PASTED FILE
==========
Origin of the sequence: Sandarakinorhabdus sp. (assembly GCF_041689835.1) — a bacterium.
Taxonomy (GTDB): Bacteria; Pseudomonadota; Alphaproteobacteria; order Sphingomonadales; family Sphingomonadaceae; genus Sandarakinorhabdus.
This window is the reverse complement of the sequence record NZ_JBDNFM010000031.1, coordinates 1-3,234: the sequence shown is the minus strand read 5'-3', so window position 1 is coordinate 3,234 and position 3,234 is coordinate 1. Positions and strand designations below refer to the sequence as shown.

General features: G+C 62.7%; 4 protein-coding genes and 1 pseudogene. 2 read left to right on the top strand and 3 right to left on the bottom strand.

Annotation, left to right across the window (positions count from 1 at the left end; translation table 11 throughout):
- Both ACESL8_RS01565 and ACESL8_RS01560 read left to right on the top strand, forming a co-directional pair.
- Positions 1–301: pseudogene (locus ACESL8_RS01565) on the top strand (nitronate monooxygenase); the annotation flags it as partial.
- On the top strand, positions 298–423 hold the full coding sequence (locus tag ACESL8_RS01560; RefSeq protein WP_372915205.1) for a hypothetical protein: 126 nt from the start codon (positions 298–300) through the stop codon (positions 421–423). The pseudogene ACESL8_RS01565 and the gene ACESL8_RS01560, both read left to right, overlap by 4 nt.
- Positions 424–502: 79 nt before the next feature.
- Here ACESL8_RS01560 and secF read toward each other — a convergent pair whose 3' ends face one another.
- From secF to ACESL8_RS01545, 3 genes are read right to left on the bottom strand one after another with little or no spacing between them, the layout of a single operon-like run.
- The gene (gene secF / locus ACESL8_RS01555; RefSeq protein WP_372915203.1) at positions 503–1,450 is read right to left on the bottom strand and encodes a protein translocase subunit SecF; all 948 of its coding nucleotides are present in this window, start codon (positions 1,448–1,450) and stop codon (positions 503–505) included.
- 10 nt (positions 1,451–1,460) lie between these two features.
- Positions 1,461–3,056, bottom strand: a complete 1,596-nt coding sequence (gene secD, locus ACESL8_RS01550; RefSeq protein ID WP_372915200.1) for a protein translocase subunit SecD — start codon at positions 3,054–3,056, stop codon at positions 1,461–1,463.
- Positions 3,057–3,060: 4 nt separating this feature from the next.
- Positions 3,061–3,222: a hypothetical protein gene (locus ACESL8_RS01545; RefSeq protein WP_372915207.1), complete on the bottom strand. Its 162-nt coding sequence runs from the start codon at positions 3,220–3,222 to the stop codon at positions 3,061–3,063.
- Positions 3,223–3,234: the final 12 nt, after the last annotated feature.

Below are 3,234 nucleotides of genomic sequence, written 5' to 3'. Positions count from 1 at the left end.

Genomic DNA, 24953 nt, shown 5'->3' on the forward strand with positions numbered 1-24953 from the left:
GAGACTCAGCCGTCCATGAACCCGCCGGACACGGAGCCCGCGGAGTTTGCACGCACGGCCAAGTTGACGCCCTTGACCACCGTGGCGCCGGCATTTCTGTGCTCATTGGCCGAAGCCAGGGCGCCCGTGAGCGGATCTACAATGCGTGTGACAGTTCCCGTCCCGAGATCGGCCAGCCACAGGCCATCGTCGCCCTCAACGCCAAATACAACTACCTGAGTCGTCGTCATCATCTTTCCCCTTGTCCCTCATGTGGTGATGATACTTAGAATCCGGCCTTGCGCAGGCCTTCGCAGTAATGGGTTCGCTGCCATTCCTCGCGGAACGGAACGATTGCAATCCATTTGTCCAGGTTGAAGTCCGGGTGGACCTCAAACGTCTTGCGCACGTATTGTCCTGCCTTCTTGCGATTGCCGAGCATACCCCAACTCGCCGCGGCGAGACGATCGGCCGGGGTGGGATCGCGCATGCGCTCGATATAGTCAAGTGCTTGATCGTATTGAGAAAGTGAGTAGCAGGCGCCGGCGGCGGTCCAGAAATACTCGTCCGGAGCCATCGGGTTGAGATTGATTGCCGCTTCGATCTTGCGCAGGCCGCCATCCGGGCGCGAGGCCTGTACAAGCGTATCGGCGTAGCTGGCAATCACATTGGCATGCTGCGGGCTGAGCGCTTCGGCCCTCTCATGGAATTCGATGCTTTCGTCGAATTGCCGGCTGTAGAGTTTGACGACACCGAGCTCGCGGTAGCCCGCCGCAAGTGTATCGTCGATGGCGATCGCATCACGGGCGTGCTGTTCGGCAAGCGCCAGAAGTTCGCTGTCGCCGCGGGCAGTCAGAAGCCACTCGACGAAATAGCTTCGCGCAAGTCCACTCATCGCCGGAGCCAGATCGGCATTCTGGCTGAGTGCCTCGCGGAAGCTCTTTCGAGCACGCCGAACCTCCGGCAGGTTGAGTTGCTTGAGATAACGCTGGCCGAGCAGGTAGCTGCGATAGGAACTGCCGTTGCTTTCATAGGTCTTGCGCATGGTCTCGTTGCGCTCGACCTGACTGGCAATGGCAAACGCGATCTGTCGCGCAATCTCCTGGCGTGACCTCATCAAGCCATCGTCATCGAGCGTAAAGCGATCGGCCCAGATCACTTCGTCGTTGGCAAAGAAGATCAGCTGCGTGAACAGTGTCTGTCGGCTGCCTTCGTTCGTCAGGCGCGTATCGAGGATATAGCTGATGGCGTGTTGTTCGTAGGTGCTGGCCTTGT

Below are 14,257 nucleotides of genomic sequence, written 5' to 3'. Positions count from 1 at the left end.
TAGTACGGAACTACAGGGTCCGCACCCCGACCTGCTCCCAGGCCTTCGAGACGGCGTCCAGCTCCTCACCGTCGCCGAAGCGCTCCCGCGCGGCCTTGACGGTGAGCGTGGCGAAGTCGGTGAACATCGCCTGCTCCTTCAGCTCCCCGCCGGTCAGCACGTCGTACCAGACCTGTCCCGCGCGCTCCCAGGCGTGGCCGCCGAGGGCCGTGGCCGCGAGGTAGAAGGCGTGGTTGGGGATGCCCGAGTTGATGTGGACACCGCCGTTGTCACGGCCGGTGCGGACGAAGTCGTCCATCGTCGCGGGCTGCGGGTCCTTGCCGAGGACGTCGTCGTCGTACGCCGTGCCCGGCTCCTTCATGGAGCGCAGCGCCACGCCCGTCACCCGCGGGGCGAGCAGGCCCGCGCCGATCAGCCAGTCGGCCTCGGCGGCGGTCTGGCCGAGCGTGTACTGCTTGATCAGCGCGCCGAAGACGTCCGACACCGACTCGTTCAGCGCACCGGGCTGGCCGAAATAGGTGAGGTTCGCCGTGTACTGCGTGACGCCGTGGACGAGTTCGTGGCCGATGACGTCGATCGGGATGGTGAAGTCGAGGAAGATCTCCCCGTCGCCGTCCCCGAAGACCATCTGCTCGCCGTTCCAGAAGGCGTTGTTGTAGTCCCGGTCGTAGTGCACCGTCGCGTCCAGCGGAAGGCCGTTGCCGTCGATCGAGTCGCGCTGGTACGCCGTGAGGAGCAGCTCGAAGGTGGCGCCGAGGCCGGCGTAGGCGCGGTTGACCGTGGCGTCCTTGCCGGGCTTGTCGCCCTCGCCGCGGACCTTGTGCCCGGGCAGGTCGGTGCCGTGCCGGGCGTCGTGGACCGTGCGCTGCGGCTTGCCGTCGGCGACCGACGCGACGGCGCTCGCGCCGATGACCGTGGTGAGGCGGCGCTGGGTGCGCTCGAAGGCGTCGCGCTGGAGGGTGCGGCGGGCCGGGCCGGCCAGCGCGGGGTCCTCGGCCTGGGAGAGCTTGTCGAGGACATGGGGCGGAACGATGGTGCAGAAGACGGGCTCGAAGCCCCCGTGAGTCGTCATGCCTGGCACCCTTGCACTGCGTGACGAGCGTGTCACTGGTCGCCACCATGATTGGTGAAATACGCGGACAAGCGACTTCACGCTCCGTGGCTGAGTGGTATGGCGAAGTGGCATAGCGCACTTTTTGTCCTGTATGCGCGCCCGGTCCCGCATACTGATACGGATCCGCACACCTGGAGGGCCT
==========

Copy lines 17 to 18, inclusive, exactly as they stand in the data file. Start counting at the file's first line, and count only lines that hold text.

- Positions 3,223–3,234: the final 12 nt, after the last annotated feature.

Below are 3,234 nucleotides of genomic sequence, written 5' to 3'. Positions count from 1 at the left end.